Don’t bet against Jaguar’s future as a maker of £120k EVs
For a while it’s been hard to shake off the feeling that if there’s a banana skin, JLR will step on it. From the chip crisis to the recent revelations about its renaming strategy, it has snatched defeat from the jaws of victory. On the chip crisis, it banked losses while rivals drove record profits. On the renaming strategy, the headlines were all about the perceived loss of the Land Rover name when they should have been about Jaguar’s rebirth.
But let’s take a contrary view and explore the positives. The slow response to the chip crisis means there’s a record order book of 215,000 cars, for starters — and 74% of them are for the new Range Rover, Range Rover Sport and Land Rover Defender, the three most profitable vehicles in the company’s line-up. That is an outstanding base to build from in the midst of a cost of living crisis, and one that can be flexed with extra shifts at its plants now that chip supply is flowing more freely than for some time.
Looking forward, there’s a simplified three-vehicle- architecture future rolling out. These aren’t just ‘better than before’ platforms: they are revelatory, with the promise of establishing new standards of efficiency and quality. (Don’t laugh at the back: Land Rover data suggests its warranty claims have reduced by a third since 2020.)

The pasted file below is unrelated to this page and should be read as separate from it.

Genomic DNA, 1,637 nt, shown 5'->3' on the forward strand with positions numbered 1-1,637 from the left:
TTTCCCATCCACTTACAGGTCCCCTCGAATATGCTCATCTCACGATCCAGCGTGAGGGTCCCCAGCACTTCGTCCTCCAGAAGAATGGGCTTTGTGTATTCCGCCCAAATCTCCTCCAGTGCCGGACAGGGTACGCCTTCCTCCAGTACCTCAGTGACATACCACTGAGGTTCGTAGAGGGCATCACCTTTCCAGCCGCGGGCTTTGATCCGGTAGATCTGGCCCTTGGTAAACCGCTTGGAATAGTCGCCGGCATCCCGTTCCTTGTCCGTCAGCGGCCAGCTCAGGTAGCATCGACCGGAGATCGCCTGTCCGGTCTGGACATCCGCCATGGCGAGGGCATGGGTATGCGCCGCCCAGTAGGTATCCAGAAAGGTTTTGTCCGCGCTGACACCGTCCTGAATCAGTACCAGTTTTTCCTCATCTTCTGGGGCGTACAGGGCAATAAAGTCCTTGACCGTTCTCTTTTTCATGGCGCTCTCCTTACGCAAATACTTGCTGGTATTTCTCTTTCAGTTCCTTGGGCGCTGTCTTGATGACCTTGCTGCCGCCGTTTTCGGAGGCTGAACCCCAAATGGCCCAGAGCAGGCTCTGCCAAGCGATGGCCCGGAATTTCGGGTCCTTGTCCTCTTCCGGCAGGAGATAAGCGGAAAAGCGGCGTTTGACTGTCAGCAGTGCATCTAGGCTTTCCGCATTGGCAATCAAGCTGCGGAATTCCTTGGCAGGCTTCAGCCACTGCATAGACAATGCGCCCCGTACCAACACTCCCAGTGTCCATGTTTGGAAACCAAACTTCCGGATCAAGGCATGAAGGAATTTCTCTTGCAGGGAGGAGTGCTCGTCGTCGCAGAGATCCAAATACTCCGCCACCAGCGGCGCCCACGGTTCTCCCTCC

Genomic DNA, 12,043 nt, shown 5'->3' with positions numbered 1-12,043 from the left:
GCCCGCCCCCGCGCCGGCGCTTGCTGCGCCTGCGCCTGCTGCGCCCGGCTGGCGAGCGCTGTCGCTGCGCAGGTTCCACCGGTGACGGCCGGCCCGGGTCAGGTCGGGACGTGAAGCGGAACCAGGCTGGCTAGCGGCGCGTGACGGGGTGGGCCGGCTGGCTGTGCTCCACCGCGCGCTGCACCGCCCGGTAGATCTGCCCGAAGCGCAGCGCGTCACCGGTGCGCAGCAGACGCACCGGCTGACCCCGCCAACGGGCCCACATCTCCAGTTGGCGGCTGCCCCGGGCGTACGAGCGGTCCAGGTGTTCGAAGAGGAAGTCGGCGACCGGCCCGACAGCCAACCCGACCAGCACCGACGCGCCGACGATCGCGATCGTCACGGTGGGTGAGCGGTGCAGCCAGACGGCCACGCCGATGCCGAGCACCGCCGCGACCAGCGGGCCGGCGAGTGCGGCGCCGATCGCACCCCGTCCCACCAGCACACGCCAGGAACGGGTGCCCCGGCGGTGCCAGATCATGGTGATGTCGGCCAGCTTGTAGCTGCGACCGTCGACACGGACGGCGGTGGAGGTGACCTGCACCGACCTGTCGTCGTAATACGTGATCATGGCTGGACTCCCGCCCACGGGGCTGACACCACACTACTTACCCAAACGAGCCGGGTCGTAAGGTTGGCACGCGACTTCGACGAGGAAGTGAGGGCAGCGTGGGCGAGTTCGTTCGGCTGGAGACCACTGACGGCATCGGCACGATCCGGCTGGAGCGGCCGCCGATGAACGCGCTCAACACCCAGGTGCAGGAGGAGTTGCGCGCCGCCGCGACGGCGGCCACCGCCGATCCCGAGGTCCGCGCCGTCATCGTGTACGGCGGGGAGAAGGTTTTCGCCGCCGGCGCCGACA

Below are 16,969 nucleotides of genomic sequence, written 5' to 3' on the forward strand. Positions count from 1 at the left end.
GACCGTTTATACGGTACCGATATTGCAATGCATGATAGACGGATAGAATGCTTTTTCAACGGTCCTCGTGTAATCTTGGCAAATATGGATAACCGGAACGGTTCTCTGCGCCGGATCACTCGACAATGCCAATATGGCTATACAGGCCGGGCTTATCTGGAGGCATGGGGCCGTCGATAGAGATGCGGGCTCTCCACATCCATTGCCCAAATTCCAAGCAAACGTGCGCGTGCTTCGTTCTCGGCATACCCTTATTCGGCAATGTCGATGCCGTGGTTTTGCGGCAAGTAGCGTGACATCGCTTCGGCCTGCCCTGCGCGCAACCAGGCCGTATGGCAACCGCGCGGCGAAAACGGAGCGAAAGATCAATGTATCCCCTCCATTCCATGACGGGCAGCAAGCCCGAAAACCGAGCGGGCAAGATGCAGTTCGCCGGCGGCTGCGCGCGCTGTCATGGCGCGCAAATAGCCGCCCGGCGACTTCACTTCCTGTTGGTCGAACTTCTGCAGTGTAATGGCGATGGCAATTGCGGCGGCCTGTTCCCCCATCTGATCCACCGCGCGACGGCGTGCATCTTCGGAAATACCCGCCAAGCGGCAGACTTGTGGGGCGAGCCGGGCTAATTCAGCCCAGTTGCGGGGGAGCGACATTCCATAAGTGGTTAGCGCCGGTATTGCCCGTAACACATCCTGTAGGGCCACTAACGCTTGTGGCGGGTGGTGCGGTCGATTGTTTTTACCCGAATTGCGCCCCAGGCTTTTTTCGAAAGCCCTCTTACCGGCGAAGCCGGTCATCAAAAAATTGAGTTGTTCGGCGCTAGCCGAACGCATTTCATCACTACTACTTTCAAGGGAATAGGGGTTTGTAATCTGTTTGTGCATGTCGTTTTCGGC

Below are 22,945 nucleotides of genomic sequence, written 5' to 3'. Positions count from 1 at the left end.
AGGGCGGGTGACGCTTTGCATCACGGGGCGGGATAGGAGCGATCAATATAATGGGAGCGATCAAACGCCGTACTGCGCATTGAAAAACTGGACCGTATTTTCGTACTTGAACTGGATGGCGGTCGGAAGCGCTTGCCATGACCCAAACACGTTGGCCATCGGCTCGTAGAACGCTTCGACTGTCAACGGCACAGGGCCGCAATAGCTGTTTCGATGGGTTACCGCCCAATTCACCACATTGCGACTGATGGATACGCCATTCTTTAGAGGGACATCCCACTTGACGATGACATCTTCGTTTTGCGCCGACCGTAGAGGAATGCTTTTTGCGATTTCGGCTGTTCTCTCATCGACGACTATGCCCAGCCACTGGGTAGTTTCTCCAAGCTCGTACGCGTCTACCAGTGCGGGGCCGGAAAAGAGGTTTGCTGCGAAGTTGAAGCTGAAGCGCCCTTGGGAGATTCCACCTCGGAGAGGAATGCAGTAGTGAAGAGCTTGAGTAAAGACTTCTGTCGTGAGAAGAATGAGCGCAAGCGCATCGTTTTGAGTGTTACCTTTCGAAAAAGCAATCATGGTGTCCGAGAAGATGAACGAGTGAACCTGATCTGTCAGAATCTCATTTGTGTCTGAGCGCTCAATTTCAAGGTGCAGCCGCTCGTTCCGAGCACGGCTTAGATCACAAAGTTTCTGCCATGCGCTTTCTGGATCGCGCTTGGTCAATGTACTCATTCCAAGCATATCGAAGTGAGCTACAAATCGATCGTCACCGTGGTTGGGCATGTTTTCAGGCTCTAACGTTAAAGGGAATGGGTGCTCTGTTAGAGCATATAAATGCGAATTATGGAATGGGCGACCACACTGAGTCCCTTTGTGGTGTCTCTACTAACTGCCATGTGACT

The first electric Range Rover launches next year, with the Sport arriving soon after. In 2025, an all-new electric Range Rover model will follow. An electric Defender and Discovery will come shortly after. Late to the party? Some will say so — but there’s also a reasonable view that the timing is spot on for buyer uptake and profitability.
Then there’s Jaguar.
It’s hard not to baulk at the idea of its reinvention as a £120k-plus super-luxury brand, but what else were its custodians to do? The current plan has failed, much like almost all of the previous ones in recent history. Jaguar has been at its best when it has had the confidence to swagger and go against the grain with design-led cars like the E-Type or XJS. Chasing the German big three has done it no favours.
When your back is against the wall, you need to return to your foundations and reinvent. Given those foundations are built on Range Rover and Range Rover Sport profits, the price point actually fits with the core of the company. Now — and with apologies to the thousands of engineers, marketers and more whose role this sentence takes for granted — primarily, it is down to design boss Gerry McGovern and his teams to justify it.
It’s going to be a rough ride. Some existing customers will be left behind, and the armchair commentators will have a field day, but anyone who thinks that the global car market isn’t evolving fast enough to accommodate the idea of a super-luxury Jaguar needs to re-evaluate tastes in China, the US, UAE, Europe and beyond. Write them off at your peril.